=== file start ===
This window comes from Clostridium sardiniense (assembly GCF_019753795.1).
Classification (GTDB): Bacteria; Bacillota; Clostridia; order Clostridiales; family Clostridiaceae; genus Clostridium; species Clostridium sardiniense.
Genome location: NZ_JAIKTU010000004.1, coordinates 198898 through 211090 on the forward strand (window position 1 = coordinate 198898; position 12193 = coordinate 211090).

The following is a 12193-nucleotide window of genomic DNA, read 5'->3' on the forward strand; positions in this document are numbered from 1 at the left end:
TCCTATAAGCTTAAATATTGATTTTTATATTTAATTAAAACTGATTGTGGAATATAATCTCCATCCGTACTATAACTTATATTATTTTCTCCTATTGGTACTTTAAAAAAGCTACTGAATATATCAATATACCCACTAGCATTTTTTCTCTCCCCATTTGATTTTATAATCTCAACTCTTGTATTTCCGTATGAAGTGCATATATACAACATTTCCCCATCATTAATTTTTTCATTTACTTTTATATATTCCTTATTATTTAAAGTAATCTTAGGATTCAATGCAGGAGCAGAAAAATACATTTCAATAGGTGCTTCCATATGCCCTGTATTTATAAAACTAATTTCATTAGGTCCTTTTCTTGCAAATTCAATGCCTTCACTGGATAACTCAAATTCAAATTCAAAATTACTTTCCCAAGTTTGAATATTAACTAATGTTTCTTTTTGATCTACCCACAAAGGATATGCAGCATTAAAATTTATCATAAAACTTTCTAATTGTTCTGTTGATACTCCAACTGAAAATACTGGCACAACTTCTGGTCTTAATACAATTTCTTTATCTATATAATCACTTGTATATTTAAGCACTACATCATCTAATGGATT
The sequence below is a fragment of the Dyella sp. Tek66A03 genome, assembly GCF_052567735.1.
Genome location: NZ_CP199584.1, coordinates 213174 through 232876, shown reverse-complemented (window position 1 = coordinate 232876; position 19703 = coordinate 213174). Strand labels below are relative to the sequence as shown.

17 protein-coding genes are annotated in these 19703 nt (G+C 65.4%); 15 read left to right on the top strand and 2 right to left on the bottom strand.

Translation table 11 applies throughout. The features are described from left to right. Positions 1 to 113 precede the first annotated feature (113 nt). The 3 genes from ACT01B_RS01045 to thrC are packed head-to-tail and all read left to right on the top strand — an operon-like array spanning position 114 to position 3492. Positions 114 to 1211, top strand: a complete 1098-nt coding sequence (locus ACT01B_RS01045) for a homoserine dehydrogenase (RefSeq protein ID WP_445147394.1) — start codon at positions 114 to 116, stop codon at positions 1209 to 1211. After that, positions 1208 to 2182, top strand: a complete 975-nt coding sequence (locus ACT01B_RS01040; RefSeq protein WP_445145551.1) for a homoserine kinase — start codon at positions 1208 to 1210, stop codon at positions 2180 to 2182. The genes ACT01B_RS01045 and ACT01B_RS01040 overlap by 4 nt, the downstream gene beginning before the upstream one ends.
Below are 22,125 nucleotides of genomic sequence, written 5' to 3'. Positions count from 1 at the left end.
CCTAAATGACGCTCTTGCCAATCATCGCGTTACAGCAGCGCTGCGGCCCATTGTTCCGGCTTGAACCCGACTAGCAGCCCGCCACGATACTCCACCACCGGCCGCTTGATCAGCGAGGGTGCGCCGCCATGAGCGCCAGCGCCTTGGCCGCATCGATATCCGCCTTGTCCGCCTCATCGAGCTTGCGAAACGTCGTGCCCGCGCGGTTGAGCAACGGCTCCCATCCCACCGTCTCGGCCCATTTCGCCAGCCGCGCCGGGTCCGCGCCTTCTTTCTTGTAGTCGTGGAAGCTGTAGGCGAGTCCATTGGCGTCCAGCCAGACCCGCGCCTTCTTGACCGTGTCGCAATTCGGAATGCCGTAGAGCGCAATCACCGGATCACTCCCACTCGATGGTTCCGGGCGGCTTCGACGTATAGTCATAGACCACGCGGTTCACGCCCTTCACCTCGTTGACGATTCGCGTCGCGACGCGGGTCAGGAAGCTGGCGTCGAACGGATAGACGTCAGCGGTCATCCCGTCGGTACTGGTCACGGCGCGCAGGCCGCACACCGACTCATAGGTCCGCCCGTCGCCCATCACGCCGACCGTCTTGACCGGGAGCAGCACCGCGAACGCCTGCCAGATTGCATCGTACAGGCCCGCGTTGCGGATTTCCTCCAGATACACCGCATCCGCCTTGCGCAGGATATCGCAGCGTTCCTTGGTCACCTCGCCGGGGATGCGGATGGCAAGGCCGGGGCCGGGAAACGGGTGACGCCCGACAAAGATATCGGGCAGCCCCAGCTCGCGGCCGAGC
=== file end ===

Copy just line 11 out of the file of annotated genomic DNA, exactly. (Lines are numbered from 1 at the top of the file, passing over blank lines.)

CCTAAATGACGCTCTTGCCAATCATCGCGTTACAGCAGCGCTGCGGCCCATTGTTCCGGCTTGAACCCGACTAGCAGCCCGCCACGATACTCCACCACCGGCCGCTTGATCAGCGAGGGTGCGCCGCCATGAGCGCCAGCGCCTTGGCCGCATCGATATCCGCCTTGTCCGCCTCATCGAGCTTGCGAAACGTCGTGCCCGCGCGGTTGAGCAACGGCTCCCATCCCACCGTCTCGGCCCATTTCGCCAGCCGCGCCGGGTCCGCGCCTTCTTTCTTGTAGTCGTGGAAGCTGTAGGCGAGTCCATTGGCGTCCAGCCAGACCCGCGCCTTCTTGACCGTGTCGCAATTCGGAATGCCGTAGAGCGCAATCACCGGATCACTCCCACTCGATGGTTCCGGGCGGCTTCGACGTATAGTCATAGACCACGCGGTTCACGCCCTTCACCTCGTTGACGATTCGCGTCGCGACGCGGGTCAGGAAGCTGGCGTCGAACGGATAGACGTCAGCGGTCATCCCGTCGGTACTGGTCACGGCGCGCAGGCCGCACACCGACTCATAGGTCCGCCCGTCGCCCATCACGCCGACCGTCTTGACCGGGAGCAGCACCGCGAACGCCTGCCAGATTGCATCGTACAGGCCCGCGTTGCGGATTTCCTCCAGATACACCGCATCCGCCTTGCGCAGGATATCGCAGCGTTCCTTGGTCACCTCGCCGGGGATGCGGATGGCAAGGCCGGGGCCGGGAAACGGGTGACGCCCGACAAAGATATCGGGCAGCCCCAGCTCGCGGCCGAGC